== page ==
Thus we are now innately an optimistic people, a hopeful people, forever starting anew, affirming our faith in full accord with the patriarchs and patristics: “Faith is the substance of things hoped for, the evidence of things not seen.”
So, all talk of education is for us a reminder that we have only just begun to learn how to learn. It is an affirmation that though our magnificent heritage has introduced us to the splendid wonders of literature and art and music and history and science and ideas in the past—we have only just been introduced and that a lifetime adventure in these vast and portentous arenas still awaits us. Indeed, the most valuable lessons that education can convey are invariably the lessons that never end. That is actually at the heart of the Christian philosophy of education.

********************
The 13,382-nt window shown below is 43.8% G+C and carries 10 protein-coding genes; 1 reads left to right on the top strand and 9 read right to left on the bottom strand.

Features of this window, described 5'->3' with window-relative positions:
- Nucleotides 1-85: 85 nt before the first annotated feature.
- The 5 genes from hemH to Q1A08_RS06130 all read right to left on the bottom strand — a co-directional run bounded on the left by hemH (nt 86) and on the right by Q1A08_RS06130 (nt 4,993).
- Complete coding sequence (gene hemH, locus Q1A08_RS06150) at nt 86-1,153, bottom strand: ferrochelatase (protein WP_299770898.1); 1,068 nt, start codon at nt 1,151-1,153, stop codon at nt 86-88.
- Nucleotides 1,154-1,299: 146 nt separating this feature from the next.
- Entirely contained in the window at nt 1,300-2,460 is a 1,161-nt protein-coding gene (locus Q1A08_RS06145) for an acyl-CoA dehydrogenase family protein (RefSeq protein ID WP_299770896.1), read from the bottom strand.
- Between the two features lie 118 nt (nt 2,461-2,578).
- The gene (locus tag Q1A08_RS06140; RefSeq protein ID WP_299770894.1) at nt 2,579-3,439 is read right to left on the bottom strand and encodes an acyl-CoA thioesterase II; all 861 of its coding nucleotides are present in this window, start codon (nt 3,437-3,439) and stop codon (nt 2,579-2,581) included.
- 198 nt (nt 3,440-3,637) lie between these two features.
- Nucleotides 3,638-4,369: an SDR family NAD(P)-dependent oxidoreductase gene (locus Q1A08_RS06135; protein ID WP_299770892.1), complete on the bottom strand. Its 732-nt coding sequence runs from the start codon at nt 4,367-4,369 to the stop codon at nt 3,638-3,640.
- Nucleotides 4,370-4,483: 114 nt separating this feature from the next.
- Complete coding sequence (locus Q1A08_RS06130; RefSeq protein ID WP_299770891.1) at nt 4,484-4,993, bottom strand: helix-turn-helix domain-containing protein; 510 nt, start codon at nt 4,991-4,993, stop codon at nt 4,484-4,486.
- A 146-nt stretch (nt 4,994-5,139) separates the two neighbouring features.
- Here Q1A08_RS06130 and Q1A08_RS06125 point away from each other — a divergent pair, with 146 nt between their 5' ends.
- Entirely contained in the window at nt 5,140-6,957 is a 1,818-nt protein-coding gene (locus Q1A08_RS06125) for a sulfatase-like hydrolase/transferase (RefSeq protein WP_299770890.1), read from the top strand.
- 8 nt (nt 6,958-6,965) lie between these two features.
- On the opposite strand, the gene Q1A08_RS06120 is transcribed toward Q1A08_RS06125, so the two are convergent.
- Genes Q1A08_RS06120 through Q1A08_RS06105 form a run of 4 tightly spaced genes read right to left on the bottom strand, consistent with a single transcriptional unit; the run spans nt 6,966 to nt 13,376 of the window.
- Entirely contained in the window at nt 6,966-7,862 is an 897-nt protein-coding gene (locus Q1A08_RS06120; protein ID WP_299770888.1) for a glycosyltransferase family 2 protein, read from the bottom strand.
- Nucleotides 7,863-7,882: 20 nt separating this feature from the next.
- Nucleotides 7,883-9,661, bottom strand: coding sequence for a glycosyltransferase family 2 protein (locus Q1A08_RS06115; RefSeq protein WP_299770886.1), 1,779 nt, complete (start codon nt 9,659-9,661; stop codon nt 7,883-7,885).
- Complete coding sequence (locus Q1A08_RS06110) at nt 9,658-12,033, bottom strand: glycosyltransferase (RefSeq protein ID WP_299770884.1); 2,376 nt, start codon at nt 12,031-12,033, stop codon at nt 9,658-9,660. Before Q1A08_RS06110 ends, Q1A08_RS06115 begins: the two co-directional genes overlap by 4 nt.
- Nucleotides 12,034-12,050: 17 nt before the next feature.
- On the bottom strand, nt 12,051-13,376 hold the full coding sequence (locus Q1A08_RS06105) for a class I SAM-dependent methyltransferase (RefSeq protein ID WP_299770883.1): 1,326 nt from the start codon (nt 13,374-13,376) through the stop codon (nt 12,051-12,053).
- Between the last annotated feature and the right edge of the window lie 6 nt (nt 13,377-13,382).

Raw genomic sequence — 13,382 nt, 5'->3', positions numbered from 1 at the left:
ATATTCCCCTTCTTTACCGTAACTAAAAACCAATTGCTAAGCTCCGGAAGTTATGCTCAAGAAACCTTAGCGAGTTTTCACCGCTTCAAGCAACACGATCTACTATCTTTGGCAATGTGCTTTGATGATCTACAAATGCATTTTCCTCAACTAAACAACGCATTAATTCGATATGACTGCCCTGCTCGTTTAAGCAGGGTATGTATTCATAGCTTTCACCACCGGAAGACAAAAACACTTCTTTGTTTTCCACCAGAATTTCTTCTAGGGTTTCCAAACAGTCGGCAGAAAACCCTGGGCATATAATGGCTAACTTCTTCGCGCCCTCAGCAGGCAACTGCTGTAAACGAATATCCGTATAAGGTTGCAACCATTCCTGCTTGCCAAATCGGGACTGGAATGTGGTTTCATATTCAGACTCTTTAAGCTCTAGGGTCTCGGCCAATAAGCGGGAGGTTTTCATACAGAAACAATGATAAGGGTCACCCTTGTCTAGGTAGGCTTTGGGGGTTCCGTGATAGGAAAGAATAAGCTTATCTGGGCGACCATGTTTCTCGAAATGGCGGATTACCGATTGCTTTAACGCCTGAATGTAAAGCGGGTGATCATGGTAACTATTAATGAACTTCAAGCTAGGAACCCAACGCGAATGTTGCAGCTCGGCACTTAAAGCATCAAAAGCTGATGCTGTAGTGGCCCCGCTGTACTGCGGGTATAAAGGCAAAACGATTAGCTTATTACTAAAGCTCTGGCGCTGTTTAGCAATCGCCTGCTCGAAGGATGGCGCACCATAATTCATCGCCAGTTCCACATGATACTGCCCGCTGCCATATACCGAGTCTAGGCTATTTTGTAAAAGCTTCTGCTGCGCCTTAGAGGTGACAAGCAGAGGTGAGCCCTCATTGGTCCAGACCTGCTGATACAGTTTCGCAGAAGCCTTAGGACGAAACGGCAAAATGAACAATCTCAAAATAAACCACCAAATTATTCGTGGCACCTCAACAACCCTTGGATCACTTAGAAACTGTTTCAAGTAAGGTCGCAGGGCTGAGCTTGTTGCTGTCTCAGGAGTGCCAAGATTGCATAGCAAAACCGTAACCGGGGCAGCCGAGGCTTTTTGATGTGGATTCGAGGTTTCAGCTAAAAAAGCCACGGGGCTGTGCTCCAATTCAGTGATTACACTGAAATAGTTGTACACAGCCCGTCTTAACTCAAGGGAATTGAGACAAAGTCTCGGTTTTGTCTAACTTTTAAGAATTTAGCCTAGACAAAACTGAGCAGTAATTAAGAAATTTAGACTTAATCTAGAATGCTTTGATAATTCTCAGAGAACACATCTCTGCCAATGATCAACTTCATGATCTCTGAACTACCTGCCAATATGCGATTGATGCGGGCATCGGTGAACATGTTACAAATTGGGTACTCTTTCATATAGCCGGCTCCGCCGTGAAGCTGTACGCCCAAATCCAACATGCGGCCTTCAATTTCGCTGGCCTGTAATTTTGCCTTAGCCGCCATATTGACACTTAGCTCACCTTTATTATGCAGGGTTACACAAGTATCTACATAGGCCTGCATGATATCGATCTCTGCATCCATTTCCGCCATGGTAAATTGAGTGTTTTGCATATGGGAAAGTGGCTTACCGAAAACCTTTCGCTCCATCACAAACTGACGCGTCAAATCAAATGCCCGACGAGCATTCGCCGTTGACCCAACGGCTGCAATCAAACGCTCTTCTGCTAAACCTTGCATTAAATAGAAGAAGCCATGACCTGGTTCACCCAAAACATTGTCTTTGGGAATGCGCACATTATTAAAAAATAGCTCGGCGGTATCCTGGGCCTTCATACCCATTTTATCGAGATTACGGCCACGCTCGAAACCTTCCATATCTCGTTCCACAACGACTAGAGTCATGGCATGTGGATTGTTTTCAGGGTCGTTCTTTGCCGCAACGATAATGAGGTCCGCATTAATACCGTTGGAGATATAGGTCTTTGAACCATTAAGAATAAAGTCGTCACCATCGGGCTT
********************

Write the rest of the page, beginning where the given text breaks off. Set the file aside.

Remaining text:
Educational excellence from a Biblical perspective is thus not so much concerned with the amount of data accumulated in a student’s head, but a way of thinking and acting woven into a student’s life. That is the great legacy of Christendom.
I pray that we never have to face the horrors of a concentration camp like Corrie Ten Boom did. Our hometowns may never be turned upside-down and inside-out as Haarlem once was. Regardless, monumental challenges will come. And if we are to endure, it will only be because we cling to the vision, to the hope that has been seeded into our hearts and minds and souls. “For where there is no vision, the people perish, but blessed are all those who keep God’s Word” (Proverbs 29:11). Therein is our great hope.